The legislation would also give the minister the authority to choose the precise materials, typeface, and visuals that go into the package of cigarette goods.

The use of standard or generic brand names and other identifiers will be encouraged:

Unless the brand name and product name appear in a standard color and typeface, along with other permitted or required information like the manufacturer’s details, health warnings, pictures, graphics, and images, fiscal identification markings, etc., all brand elements on, inside, or attached to the packaging or on a specific tobacco product are prohibited.

The laws also provide the minister the authority to establish rules for the labeling and packaging of cigarette devices, electronic nicotine delivery systems, and electronic non-nicotine delivery systems. These rules may include standard packaging.

Health Precautions

The new bill provides for a pamphlet to be supplied with the items that details the health impact of using the product, in addition to the health warnings already present on tobacco products.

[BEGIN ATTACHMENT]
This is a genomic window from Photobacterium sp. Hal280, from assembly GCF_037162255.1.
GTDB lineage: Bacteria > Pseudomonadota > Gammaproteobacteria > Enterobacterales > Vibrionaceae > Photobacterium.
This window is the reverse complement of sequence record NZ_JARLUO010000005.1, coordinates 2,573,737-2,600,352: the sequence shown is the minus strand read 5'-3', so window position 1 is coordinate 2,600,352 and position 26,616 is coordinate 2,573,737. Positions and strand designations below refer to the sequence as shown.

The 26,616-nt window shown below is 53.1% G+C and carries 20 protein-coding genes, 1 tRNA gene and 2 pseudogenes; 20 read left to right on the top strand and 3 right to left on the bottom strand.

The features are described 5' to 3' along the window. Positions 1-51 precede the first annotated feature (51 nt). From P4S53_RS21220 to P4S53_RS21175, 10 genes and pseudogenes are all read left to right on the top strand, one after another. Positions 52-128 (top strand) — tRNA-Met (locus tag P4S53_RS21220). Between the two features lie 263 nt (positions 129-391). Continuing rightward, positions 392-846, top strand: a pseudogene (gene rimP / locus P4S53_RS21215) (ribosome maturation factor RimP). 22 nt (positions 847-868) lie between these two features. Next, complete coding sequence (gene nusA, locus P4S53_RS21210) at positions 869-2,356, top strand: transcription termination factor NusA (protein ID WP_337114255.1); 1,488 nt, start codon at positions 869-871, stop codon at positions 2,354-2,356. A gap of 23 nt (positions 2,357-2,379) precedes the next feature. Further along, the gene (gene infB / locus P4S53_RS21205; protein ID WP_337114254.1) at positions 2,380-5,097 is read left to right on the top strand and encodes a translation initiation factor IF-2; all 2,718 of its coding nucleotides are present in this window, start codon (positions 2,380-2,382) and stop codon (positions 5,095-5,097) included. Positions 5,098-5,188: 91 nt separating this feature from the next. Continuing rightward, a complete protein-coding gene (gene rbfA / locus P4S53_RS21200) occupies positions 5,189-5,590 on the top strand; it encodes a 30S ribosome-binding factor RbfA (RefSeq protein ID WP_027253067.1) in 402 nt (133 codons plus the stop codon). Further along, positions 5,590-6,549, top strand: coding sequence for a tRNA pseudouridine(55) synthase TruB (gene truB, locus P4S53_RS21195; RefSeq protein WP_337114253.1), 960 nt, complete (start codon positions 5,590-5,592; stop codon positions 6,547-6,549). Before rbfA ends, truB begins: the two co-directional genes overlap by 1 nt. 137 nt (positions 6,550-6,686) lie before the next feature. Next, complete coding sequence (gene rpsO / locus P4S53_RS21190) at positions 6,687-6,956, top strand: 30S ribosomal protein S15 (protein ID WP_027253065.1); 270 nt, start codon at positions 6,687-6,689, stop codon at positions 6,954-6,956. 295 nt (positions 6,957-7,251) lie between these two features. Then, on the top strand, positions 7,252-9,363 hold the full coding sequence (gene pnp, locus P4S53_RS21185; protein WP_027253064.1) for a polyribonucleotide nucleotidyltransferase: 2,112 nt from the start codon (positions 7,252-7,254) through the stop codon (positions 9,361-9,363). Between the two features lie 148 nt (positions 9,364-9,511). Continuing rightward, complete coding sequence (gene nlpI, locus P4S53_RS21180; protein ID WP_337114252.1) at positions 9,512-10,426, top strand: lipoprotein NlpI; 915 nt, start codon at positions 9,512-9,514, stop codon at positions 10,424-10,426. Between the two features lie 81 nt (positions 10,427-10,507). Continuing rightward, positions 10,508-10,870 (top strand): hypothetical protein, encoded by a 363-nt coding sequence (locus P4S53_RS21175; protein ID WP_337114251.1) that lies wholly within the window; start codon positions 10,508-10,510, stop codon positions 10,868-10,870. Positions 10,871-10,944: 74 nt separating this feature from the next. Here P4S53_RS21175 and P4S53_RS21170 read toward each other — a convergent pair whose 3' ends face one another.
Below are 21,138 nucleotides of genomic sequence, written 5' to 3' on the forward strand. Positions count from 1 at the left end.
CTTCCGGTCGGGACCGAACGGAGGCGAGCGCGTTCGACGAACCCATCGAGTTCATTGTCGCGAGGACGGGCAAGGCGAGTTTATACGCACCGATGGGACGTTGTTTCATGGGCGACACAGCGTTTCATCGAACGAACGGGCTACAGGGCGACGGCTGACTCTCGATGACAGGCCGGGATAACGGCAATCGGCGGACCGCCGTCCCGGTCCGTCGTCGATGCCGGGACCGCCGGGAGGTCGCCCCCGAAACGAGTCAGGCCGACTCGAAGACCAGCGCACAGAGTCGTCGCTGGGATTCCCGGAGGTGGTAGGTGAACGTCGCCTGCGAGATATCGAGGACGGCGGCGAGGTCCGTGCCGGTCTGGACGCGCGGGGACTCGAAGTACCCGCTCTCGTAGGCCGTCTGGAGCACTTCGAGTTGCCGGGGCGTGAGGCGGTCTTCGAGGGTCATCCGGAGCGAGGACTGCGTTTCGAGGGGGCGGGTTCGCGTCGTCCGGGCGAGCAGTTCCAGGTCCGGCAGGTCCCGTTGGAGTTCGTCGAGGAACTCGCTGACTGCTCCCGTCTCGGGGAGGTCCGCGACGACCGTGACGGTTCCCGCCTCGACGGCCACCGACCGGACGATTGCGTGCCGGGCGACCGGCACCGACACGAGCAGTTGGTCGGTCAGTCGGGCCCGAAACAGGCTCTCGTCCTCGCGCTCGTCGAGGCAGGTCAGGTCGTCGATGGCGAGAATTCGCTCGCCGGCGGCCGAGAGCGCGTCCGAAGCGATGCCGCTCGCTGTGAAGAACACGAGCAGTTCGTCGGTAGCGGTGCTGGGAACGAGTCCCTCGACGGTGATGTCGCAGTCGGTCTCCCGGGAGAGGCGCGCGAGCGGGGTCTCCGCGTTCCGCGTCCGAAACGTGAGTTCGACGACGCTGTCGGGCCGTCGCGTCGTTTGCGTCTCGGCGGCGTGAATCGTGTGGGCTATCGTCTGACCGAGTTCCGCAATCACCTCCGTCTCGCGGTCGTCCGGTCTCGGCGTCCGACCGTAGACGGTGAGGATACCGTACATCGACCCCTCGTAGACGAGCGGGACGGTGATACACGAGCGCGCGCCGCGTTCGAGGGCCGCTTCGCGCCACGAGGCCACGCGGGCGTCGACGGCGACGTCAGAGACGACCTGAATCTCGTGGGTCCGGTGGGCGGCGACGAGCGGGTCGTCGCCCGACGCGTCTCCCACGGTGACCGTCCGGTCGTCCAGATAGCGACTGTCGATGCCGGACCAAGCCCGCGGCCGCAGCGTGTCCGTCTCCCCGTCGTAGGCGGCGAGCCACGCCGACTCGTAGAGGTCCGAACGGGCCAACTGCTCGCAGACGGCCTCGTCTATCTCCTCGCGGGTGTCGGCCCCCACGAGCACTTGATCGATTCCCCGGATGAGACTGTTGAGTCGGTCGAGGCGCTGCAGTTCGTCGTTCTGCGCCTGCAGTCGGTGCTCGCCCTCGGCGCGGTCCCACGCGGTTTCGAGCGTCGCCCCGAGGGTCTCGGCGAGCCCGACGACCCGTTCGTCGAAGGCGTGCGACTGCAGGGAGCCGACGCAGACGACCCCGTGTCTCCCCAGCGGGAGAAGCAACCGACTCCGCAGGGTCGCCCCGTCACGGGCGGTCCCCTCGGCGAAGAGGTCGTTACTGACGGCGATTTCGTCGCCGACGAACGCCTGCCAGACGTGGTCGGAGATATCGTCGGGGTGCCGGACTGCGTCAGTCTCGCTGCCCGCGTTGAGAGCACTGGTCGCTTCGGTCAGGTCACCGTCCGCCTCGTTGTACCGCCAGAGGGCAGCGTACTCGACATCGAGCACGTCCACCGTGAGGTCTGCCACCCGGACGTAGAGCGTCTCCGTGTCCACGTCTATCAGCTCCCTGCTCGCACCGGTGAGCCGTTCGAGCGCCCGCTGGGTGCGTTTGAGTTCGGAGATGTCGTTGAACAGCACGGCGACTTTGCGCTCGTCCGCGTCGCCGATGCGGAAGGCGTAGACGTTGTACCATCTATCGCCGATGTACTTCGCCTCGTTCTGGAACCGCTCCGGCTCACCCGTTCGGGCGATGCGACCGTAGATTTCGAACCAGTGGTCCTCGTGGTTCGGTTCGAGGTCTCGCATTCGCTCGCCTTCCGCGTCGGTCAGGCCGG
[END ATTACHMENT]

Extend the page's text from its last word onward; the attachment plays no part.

The packaging for a product must include a message on each major display area about the product’s harmful health, social, economic, or other negative effects, as well as the advantages of ceasing use of the product or not using it. This rule applies to both tobacco products and electronic delivery systems.

The department’s approved graphics and messages may only be utilized, and warnings cannot take up less than 65% of each major display space.

Sugar cravings without delivery

Any confectionary or sweets that resemble tobacco products are completely prohibited from sale under the proposed laws. These actions are a part of a larger crackdown to prevent kids from getting their hands on these products.

No one is allowed to supply, sell, or promise to supply any candy, toys, or other items that are intended to mimic or have the potential to promote a particular product or a group of similar products.

Additionally, the rules restrict the sale and delivery of pertinent products via internet and courier services.

“No person shall sell, offer for sale, supply or distribute to a consumer any relevant product or connected product through the postal service, courier service, internet, any other electronic media, or by any other means as may be prescribed in furtherance of the purposes of the Act.”

“No person shall purchase a relevant product or a connected product through the postal and courier services, the internet, any other electronic media, or by such other methods as may be prescribed to promote the purposes of the Act.”